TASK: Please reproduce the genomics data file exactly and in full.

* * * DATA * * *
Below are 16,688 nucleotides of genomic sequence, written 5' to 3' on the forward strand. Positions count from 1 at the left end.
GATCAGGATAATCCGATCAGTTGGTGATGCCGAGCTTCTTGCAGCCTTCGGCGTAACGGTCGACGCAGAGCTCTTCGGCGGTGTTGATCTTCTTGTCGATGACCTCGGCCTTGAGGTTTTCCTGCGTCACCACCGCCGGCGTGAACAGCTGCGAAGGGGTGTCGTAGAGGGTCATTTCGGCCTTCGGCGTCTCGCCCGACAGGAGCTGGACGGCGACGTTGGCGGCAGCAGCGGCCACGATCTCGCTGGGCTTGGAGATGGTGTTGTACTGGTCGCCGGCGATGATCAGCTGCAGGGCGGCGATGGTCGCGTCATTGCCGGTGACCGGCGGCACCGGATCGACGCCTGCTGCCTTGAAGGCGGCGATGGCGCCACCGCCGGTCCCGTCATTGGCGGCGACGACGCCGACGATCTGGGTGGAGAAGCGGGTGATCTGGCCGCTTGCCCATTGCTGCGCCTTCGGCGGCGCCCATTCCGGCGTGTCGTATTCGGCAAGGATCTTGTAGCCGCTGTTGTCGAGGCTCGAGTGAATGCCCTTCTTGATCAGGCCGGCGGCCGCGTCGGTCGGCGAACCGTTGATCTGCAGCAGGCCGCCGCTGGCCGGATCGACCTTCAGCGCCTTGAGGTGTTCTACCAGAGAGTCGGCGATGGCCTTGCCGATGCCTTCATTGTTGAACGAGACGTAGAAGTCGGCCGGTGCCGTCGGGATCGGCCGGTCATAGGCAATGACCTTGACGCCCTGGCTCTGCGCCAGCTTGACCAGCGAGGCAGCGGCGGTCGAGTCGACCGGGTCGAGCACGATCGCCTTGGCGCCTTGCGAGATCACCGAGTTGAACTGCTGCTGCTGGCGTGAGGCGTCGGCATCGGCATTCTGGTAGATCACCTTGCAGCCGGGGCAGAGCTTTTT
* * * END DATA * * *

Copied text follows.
Below are 16,688 nucleotides of genomic sequence, written 5' to 3' on the forward strand. Positions count from 1 at the left end.
GATCAGGATAATCCGATCAGTTGGTGATGCCGAGCTTCTTGCAGCCTTCGGCGTAACGGTCGACGCAGAGCTCTTCGGCGGTGTTGATCTTCTTGTCGATGACCTCGGCCTTGAGGTTTTCCTGCGTCACCACCGCCGGCGTGAACAGCTGCGAAGGGGTGTCGTAGAGGGTCATTTCGGCCTTCGGCGTCTCGCCCGACAGGAGCTGGACGGCGACGTTGGCGGCAGCAGCGGCCACGATCTCGCTGGGCTTGGAGATGGTGTTGTACTGGTCGCCGGCGATGATCAGCTGCAGGGCGGCGATGGTCGCGTCATTGCCGGTGACCGGCGGCACCGGATCGACGCCTGCTGCCTTGAAGGCGGCGATGGCGCCACCGCCGGTCCCGTCATTGGCGGCGACGACGCCGACGATCTGGGTGGAGAAGCGGGTGATCTGGCCGCTTGCCCATTGCTGCGCCTTCGGCGGCGCCCATTCCGGCGTGTCGTATTCGGCAAGGATCTTGTAGCCGCTGTTGTCGAGGCTCGAGTGAATGCCCTTCTTGATCAGGCCGGCGGCCGCGTCGGTCGGCGAACCGTTGATCTGCAGCAGGCCGCCGCTGGCCGGATCGACCTTCAGCGCCTTGAGGTGTTCTACCAGAGAGTCGGCGATGGCCTTGCCGATGCCTTCATTGTTGAACGAGACGTAGAAGTCGGCCGGTGCCGTCGGGATCGGCCGGTCATAGGCAATGACCTTGACGCCCTGGCTCTGCGCCAGCTTGACCAGCGAGGCAGCGGCGGTCGAGTCGACCGGGTCGAGCACGATCGCCTTGGCGCCTTGCGAGATCACCGAGTTGAACTGCTGCTGCTGGCGTGAGGCGTCGGCATCGGCATTCTGGTAGATCACCTTGCAGCCGGGGCAGAGCTTTTT